In the Wild - Google and Yahoo!

Now that it has been established that certificates may have wildcard SANs and they can be issued, it made sense to see if these certificates were used in the wild. Investigating public CA websites indicated that most websites offered either wildcard CN certificates or explicit FQDN SAN certificates but not a combination of wildcard SAN certificates.

Undeterred, I checked to see if anyone was using these in the wild. Information was thin but I did find a single post referencing Google on StackOverflow for YouTube. Pulling up their certificate and then Yahoo!’s indicated that these two services make widespread use of wildcard SAN certificates.

Google Wildcard SAN Certificate

Examing the Google certificate provided some good insight in that:

  • multiple different domains are supported
  • multiple levels of subdomains are supported
  • popular websites are supported
  • many SANs can be supported

This indicated popular browser support, however, it did not indicate popular issuance of such certificates as the certificate is not signed directly by a public CA but is signed by the Google Internet Authority G2 Certificate Authority, a subordinate CA under GeoTrust. Some Internet reports have indicated that subordinate CA certificates also cost in the range of $150,000 to set up and $75,000 / year to maintain which makes it unavaialble as a mainstream solution and there are technical constraints as well.

Yahoo! Wildcard SAN Certificate

Finding the Google certificate was a strong indicator that these certificates are used by relying applications, however, we still need to see if public CAs will offer them. Moving on to Yahoo! we see that Yahoo! also uses a wildcard SAN certificate and this one is signed directly by DigiCert. From the Yahoo! certificate we learn that:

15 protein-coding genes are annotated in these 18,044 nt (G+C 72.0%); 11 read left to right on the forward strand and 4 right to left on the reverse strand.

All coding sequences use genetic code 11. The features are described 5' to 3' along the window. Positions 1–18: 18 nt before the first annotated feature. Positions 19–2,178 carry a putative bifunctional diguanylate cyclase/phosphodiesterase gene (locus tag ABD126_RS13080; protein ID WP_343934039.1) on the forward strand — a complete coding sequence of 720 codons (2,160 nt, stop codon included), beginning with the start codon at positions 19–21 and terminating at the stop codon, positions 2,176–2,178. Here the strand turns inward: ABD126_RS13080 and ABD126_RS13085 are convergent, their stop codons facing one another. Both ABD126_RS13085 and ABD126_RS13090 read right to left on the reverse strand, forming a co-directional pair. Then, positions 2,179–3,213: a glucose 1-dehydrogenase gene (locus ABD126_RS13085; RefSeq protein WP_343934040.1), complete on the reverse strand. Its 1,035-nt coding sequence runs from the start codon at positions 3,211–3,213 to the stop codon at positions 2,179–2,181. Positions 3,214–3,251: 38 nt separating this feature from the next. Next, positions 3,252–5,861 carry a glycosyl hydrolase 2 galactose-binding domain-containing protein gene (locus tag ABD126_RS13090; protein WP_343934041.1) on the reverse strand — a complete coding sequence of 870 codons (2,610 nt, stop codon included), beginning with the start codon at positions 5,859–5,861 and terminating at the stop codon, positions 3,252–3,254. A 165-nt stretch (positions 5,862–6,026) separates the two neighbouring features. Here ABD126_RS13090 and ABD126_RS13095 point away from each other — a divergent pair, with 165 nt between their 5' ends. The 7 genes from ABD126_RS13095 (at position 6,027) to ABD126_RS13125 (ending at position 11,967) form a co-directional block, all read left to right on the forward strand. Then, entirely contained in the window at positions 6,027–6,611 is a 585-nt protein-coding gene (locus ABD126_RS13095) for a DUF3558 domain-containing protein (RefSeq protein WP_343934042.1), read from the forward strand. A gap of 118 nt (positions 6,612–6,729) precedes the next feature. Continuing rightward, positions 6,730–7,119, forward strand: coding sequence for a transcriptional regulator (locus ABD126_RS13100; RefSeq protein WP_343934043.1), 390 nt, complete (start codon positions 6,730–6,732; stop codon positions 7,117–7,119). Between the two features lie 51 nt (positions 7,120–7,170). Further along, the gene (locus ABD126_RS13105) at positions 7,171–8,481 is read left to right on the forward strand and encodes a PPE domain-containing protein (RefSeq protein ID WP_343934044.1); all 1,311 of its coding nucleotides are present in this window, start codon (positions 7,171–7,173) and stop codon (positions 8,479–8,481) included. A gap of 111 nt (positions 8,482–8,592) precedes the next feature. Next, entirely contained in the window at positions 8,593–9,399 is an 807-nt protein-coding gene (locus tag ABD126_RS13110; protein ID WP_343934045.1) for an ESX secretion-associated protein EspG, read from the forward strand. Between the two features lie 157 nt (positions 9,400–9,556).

• at least one public CA, DigiCert, offers these certificates
  • a mix of non-wildcard and wildcard SANs can be supported

Public Certificate Authority Offerings

Knowing that WSAN certificates are in the wild and offered by at least one CA enabled me to reach out directly to two public CAs and inquire about this feature even if it was not listed on their websites:

  • DigiCert: The first CA I reached out to was DigiCert because they supplied the Yahoo! certificate. To purchase a WSAN certifiate, you need to purchase individual wildcard certificates and then contact DigiCert to have those combined into a single certificate.
  • GlobalSign: I also reached out to GlobalSign as I have a colleague there and I was informed that they also support WSAN certificates but as an unpublished offering due to customer demand.

Use Cases

TLS/SSL certificates are used for a variety of purposes and for this exercise, I investigated both HTTPS and SMTP. It appears WSAN certificates are safe to use for HTTPS with web browsers and may be safe for SMTP.


Given the widespread use of WSAN certificates by Google and Yahoo! on their popular websites, it seems reasonable to say that these certificates are supported by common web browsers. Mobile use still needs to be investigated.


SMTP over TLS is defined by IETF RFC 3207. It appears that some mail servers have issues with wildcard certificates. While Sendmail is known not to support SAN, representatives from public CAs and my professional experience have indicated no issues, possibly given the level of TLS name verification current in use.

  • Exchange: Exchange 2007 and later requires certificates that have explicit internal FQDNs.
  • Sendmail: Sendmail does not currently support name validation using SANs.


From the above, we can conclude:

  • wildcard SAN (WSAN) certificates are supported by IETF RFC 3280
  • WSAN certs are in widespread use for HTTPS
  • WSAN certs can be used for SMTP
  • WSAN CSRs can be generated by OpenSSL
  • Public CAs (DigiCert, GlobalSign) sign WSAN certificates
  • Micrsoft CA signs WSAN certificates
  • popular websites use WSAN certificates
  • multiple different domains are supported
  • multiple levels of subdomains are supported
  • many SANs can be supported within the SAN extension
  • a mix of non-wildcard and wildcard SANs can be supported

This was an useful exercise for me from an operations and certifiate management perspective. If you have experience with these certificates, please provide a note below.